Be honest with yourself for a moment: Do you often drink or smoke? If so, you’re probably aware that both of these habits come with a multitude of potentially negative health consequences, including elevated risks of certain cancers. However, one thing you may not be aware of is that drinking and smoking can also negatively affect your blood pressure and cholesterol.
Why are blood pressure and cholesterol levels such a big deal? Both heavily influence your cardiovascular health. Because heart disease is the No. 1 killer of men and women in the United States, it’s easy to see why keeping your blood pressure and cholesterol numbers optimal is so critical — even if it means giving up some hard-to-break habits.
The Dangers of Drinking
Perhaps you’ve heard that some alcoholic beverages (particularly red wine) can actually help your cholesterol levels. Surprisingly, this may be true — but only if you drink in moderation. That being said, alcohol also has the potential to harm your heart in other ways.
Alcohol — especially when consumed excessively — can raise blood pressure over time, cause irregular heartbeats (known as arrhythmia), and weaken the heart (heart failure) so it is unable to pump effectively. In addition, alcohol can raise your triglycerides, which are a type of fat in the blood. And if you’re taking medication to treat high blood pressure, be aware that alcohol may hinder the medication’s effectiveness and also worsen side effects.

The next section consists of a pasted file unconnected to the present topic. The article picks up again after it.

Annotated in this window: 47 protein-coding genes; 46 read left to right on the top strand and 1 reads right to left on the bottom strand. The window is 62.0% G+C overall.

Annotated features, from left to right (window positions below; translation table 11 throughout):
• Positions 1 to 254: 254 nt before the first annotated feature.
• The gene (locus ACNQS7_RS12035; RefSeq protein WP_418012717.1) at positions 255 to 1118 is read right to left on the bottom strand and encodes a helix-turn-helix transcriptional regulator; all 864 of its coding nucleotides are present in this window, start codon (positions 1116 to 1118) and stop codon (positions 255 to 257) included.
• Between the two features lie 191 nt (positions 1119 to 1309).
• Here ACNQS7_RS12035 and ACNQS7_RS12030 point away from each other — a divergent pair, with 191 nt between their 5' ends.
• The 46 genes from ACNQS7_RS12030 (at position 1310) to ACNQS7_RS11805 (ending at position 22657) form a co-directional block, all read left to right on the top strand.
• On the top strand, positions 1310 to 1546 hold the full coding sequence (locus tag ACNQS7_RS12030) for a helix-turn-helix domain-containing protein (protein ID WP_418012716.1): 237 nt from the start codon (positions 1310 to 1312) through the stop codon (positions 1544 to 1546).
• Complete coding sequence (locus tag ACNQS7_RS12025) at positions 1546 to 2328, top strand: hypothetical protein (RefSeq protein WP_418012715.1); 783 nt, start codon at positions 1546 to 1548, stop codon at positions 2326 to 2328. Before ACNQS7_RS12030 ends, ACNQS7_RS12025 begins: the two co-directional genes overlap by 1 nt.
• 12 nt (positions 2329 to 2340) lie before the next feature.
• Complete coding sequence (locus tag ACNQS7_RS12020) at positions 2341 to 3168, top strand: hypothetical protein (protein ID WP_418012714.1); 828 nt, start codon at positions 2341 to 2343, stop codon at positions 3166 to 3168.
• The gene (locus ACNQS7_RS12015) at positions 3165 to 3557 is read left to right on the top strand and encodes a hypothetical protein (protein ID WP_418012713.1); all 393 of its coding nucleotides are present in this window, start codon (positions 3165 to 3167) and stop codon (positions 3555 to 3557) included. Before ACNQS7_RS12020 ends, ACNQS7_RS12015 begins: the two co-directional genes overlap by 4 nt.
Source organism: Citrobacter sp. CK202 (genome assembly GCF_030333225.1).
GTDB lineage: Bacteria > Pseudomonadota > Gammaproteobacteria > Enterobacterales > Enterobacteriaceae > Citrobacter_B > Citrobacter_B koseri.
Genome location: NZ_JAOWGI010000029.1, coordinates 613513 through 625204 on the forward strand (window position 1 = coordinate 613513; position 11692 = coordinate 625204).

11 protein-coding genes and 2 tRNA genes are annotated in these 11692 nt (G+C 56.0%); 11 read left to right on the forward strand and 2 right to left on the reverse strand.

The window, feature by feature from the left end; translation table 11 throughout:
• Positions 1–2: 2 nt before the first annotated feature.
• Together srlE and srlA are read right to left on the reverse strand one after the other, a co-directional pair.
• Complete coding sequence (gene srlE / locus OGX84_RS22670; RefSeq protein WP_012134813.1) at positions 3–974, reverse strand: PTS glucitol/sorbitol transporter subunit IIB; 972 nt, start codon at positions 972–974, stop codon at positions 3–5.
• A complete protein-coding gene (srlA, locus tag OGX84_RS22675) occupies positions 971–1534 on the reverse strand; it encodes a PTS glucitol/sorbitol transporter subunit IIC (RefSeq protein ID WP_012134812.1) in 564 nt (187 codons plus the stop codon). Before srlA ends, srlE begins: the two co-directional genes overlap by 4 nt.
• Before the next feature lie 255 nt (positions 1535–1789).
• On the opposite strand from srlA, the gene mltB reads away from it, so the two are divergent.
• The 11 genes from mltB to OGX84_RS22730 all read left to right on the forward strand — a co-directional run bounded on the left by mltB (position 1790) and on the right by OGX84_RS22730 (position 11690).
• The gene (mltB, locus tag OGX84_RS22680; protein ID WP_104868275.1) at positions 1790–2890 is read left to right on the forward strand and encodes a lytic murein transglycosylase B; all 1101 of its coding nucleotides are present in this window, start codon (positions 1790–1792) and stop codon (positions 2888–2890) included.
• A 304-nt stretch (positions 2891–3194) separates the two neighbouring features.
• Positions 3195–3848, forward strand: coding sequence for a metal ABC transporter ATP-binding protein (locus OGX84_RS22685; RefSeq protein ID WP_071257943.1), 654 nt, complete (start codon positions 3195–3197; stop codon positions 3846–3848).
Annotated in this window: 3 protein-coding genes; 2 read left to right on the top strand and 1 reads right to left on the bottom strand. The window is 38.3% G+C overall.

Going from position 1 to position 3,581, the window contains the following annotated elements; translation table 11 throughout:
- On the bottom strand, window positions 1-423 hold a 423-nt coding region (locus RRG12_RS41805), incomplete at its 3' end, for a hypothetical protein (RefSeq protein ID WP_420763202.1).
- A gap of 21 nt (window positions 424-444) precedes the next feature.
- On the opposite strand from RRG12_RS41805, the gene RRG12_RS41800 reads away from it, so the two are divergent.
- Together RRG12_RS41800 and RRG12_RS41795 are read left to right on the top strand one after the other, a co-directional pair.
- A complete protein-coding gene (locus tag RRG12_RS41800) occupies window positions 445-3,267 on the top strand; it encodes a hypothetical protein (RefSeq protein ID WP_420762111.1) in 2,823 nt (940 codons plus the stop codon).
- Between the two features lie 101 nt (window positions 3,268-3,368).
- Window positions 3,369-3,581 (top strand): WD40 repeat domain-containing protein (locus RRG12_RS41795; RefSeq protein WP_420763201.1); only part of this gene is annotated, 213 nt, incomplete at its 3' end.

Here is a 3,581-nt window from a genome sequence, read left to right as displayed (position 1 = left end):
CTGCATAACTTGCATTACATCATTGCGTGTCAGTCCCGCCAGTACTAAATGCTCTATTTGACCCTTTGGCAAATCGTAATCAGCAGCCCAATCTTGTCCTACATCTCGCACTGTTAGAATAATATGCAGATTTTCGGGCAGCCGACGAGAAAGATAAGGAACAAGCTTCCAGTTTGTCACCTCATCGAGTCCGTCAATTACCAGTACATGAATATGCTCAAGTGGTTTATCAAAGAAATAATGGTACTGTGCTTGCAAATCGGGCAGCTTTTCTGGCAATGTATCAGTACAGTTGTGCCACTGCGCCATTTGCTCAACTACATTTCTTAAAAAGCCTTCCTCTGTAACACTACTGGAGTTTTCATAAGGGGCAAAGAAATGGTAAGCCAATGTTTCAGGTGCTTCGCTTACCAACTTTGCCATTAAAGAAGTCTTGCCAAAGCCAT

The key is to only drink in moderation (if at all). Wondering how much alcohol is too much? Experts recommend no more than one or two servings of alcohol per day or less, and to avoid binge drinking. A single drink of alcohol is as follows for reference:
- Beer: 12 ounces
- Wine: 4 ounces
- 80-proof liquor: 1.5 ounces
- 100-proof liquor: 1 ounce
The Hazards of Smoking
While drinking can be a threat to your health, smoking is certainly worse. Unlike alcohol at low or moderate levels, there is no benefit to tobacco use at any level. When you smoke, you inhale various chemicals that can injure cells, causing both cancer and artery damage (e.g. heart attacks and strokes).
Tobacco smoke can take a toll on your cholesterol levels as well. It’s known to lower HDL (or “good”) cholesterol, elevate LDL (or “bad”) cholesterol and also cause a rise in triglycerides — the same type of blood fat that can build up as a result of alcohol consumption. It also injures the arteries, making the “bad” LDL cholesterol more likely to stick and cause blockages.
As if these issues aren’t enough, smoking can harm your cardiovascular health in other ways too. Your blood becomes thicker, artery walls become stiffer and more inflamed, and blood circulation is negatively affected. Not to mention, your lungs literally become black from tar.
The Benefits of Quitting
Amidst all these dire health threats, there is some good news: You have the power to change your health for the better by putting your harmful habits to rest. If you quit, your body will heal the damage. Rid your home of all tobacco products (and alcohol, too, if necessary). Tell a close friend or family member about your goal to quit so you’ll have support and someone to help you. Seek outside help from support groups or medical professionals if you’re unable to stop drinking or smoking on your own.
Sauk Prairie Healthcare can help! Go to www.SaukPrairieHealthcare.org/quit-smoking to learn more about our Breathe Easy Quit Smoking Classes.
Though quitting may not be easy at first, you will eventually feel better and the health benefits you’ll receive as a result will be worth it!